Should You Paint Your Front Door and Garage Door the Same Color? Here's What Experts Say

Plus, when to take a more complementary approach with your exterior color scheme.

Front doors get all the glory. They’re the face of the home, the place where door mats are rolled out, guests are welcomed, and friends who are family walk in. “Other than the siding, your front door is usually what people see the most when looking at the exterior of your home and often how they judge the personality of the home,” says Sue Wadden, director of color marketing at Sherwin-Williams. But the garage door? That’s a different story. 

“For most of us, the garage door is usually the utilitarian entrance to the house that leads the way to storage space and lawn equipment. It serves a purpose rather than being considered aesthetically pleasing, so it often gets overlooked,” says Trina Rogers, color consultant with Five Star Painting of Temple, Texas. But no more! Here, we break down how to make your front door and garage doors partner to further your home's curb appeal.

Learn whether you should match your home's exterior doors, what’s wrong with white, and everything you need to know about choosing a garage door color—straight from the experts.  

brown garage door white siding exterior

Marty Baldwin

How to Choose a Color for the Garage Door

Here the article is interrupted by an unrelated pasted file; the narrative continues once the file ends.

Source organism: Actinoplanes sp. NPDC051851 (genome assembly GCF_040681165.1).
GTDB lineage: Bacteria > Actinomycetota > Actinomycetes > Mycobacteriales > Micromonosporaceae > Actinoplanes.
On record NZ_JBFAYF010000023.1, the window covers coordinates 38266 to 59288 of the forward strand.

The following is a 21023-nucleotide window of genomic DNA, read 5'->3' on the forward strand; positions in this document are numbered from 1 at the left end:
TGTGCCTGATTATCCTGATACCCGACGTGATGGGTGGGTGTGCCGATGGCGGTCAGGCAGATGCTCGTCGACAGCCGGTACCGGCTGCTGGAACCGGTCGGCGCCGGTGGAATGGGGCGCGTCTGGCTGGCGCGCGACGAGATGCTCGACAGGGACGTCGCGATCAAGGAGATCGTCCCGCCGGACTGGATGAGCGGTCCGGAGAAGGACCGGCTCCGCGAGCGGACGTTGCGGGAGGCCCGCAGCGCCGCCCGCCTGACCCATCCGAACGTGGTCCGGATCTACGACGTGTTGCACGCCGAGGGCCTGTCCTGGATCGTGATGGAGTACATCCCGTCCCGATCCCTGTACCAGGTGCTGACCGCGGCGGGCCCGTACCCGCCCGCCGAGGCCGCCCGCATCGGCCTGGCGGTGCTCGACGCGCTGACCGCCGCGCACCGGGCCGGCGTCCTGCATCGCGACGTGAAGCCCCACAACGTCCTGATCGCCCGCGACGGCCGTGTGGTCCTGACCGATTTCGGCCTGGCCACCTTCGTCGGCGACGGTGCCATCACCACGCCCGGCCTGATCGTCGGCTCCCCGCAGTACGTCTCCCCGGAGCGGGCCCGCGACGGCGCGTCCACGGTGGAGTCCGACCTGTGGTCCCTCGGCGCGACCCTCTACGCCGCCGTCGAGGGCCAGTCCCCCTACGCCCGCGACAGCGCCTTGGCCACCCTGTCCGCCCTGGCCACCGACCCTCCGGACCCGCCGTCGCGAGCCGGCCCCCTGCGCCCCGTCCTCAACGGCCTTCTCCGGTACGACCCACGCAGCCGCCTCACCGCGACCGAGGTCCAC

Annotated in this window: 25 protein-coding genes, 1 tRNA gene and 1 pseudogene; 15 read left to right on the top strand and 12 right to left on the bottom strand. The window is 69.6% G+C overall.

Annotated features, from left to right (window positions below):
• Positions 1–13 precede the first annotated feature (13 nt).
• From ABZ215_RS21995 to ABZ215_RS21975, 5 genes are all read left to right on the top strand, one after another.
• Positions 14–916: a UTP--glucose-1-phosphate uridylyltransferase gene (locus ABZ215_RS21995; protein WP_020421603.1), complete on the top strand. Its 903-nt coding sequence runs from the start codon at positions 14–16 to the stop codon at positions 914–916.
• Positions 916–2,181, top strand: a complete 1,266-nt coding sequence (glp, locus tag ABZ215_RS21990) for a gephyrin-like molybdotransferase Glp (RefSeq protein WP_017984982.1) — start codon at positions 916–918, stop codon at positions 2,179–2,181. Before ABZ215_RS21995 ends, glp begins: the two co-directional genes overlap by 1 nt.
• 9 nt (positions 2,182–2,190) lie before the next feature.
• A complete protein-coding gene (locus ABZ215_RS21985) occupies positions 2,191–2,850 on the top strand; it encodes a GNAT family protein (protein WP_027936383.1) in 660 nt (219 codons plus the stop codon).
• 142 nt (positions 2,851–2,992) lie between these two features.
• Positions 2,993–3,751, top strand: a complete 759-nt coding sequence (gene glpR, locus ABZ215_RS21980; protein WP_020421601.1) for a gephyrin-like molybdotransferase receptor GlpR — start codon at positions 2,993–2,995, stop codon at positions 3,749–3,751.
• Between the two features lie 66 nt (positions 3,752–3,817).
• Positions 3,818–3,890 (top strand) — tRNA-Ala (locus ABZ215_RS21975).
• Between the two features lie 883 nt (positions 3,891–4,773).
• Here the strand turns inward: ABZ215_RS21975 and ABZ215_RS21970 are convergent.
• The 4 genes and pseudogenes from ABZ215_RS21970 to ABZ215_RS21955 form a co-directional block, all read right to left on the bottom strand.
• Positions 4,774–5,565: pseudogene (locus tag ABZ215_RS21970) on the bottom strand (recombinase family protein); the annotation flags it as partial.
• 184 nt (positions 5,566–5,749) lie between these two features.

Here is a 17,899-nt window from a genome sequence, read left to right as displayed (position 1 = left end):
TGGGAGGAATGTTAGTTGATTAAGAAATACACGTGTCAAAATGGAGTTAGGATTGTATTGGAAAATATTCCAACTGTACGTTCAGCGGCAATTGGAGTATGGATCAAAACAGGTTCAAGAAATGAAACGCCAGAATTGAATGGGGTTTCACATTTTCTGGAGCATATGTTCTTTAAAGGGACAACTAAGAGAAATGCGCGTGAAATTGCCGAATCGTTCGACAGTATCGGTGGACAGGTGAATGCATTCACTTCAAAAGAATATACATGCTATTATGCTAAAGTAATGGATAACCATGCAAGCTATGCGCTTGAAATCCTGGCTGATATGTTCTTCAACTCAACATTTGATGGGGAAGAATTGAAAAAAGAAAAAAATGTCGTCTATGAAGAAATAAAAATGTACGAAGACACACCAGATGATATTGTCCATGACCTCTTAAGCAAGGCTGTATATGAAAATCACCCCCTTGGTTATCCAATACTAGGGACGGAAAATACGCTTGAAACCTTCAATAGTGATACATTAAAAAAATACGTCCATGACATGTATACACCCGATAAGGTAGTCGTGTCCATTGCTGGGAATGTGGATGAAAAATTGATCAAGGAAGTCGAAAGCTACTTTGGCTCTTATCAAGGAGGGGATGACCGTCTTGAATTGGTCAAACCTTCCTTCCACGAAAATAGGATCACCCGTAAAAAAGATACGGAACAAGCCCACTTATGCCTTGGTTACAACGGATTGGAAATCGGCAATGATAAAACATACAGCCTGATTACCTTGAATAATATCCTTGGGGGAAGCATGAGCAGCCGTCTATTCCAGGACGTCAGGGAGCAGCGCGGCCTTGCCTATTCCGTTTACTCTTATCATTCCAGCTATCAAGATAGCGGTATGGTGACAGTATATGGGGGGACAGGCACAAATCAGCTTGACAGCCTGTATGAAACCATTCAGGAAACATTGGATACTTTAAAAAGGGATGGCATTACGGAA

No matter which surface you’re painting, selecting the color is oftentimes the trickiest part. The options are endless, and that’s not even taking into consideration the matching versus complementing color ideologies. “If the homeowner is feeling frustrated by the many options, the best and simplest choice is to have the garage door match either the body or the trim color for a cohesive look,” says Rogers.

From there, she says to be mindful of sun exposure. “A very dark color garage door with the sun hitting it all day will pull in more heat, which can make the garage interior, which in most cases isn’t well insulated, that much hotter,” she says. “Darker paint colors also tend to fade more quickly, requiring more frequent repaints to keep them looking fresh.” 

home exterior with dark painted garage and blue front door
Greg Scheidemann

When Should You Match Your Front Door and Garage Door?

So when should you match your front door to your garage door? According to Rogers, it’s a matter of personal preference. “If you prefer a more subdued, neutral front door, then you could make them the same color for a more uniform look,” she says.

While you might opt to do the same shade for both, you can still achieve a cohesive look by pairing two colors that share close proximity on the color wheel. “Matching your garage door with your front door either by choosing the exact color or a color a few shades from the front door creates a cohesive look and makes a statement,” says Wadden.

White wooden house garage yellow door
Rett Peek

When Should You Avoid Matching Your Front Door and Garage Door?

The number one thing to keep in mind when it comes to your front and garage doors is not whether they match, but whether they work with the home’s exterior features, such as siding, trim, and shutters, says Wadden. “When people drive past your home, you want them to see the beauty of the whole home, not just the garage door stealing all the attention,” says Rogers.